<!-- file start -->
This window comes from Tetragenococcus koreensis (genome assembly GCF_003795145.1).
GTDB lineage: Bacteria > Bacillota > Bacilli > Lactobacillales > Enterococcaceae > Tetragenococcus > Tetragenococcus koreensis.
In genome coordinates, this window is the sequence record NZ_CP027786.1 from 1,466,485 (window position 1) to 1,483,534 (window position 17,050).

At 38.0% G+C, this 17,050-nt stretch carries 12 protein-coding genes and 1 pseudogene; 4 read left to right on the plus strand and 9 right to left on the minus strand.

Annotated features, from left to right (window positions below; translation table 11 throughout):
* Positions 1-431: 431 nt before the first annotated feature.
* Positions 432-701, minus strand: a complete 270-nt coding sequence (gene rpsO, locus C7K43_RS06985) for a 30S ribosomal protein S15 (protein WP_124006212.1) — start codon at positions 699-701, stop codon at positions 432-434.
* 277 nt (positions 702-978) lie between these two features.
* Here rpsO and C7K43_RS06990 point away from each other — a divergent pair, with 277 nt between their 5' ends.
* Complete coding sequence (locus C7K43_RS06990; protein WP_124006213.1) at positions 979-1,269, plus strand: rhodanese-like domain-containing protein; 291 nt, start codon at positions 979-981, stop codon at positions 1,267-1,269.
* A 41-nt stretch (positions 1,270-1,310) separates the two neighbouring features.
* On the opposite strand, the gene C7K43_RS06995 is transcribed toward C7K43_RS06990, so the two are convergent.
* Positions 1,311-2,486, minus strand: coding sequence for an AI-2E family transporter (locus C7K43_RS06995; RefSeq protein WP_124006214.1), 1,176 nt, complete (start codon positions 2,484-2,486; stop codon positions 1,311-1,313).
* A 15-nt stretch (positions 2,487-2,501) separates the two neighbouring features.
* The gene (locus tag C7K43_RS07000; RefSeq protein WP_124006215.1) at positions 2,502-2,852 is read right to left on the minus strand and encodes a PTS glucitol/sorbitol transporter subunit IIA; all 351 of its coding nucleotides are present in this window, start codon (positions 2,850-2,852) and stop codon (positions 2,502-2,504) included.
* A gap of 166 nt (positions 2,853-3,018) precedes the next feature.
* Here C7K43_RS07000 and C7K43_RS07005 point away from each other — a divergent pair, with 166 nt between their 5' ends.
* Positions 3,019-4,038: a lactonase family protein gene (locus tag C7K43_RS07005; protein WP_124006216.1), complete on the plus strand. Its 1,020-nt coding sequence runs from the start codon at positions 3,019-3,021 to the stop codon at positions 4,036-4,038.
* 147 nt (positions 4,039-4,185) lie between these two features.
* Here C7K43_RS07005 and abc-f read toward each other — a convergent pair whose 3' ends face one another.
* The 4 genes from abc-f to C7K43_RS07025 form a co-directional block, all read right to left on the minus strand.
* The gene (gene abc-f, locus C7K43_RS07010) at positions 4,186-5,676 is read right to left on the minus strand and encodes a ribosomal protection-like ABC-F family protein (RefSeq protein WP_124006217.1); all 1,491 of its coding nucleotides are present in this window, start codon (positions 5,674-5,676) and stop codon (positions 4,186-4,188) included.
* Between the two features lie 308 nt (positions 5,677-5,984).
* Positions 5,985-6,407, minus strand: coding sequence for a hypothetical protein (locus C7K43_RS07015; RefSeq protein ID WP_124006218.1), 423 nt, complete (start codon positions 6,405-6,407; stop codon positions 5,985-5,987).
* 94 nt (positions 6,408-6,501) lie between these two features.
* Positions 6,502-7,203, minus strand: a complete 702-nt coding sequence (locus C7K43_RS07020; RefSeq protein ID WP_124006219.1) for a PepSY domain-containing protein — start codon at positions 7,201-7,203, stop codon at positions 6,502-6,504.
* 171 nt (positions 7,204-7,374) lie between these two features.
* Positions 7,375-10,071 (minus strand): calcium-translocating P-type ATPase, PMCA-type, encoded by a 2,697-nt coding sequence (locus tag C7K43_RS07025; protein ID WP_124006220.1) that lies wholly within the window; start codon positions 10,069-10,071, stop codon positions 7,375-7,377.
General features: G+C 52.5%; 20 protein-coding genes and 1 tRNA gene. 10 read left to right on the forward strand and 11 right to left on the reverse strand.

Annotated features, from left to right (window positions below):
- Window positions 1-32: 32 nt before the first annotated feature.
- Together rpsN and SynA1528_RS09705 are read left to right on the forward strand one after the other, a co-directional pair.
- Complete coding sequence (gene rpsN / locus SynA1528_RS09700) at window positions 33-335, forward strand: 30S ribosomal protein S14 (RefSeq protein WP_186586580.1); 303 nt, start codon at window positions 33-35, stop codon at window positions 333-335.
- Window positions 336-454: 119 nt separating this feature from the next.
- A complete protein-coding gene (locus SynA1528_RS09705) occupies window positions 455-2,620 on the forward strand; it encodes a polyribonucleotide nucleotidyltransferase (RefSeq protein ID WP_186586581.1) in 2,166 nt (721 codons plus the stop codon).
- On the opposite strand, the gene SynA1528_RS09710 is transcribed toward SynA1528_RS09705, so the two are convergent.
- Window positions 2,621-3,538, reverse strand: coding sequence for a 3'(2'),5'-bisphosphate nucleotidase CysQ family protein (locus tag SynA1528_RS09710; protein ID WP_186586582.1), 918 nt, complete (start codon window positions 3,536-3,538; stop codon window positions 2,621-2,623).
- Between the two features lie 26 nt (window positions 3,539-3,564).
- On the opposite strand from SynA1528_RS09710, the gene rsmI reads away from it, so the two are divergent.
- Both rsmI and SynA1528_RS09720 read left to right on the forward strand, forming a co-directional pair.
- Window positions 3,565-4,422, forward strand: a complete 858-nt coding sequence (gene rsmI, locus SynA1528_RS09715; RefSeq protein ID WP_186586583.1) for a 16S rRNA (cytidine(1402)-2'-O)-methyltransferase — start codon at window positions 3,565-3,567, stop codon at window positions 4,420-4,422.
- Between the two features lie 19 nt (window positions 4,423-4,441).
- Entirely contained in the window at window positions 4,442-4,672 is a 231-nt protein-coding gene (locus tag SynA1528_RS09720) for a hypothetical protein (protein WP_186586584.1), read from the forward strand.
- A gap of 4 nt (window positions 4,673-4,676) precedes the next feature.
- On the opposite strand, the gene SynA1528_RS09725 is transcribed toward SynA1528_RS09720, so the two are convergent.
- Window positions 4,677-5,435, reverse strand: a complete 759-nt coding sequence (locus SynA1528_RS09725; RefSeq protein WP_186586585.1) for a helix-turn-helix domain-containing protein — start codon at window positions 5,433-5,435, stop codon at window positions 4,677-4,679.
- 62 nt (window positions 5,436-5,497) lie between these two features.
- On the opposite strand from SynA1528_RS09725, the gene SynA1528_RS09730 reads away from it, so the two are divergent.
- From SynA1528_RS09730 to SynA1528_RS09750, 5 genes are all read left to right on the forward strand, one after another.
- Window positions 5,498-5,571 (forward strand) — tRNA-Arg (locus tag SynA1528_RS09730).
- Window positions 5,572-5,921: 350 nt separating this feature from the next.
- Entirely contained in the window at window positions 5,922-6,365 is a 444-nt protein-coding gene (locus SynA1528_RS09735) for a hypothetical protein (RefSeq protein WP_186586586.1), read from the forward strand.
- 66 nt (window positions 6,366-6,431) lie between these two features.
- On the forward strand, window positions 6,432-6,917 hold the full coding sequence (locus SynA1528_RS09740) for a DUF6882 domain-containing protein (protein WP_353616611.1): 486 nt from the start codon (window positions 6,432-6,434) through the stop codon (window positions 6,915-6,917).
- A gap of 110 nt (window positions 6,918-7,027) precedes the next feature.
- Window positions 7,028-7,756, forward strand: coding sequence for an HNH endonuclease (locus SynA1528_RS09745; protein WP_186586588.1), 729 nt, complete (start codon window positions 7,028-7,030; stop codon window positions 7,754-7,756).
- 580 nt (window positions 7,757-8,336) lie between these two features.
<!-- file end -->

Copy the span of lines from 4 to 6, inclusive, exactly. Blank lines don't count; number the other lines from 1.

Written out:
At 38.0% G+C, this 17,050-nt stretch carries 12 protein-coding genes and 1 pseudogene; 4 read left to right on the plus strand and 9 right to left on the minus strand.

Annotated features, from left to right (window positions below; translation table 11 throughout):
* Positions 1-431: 431 nt before the first annotated feature.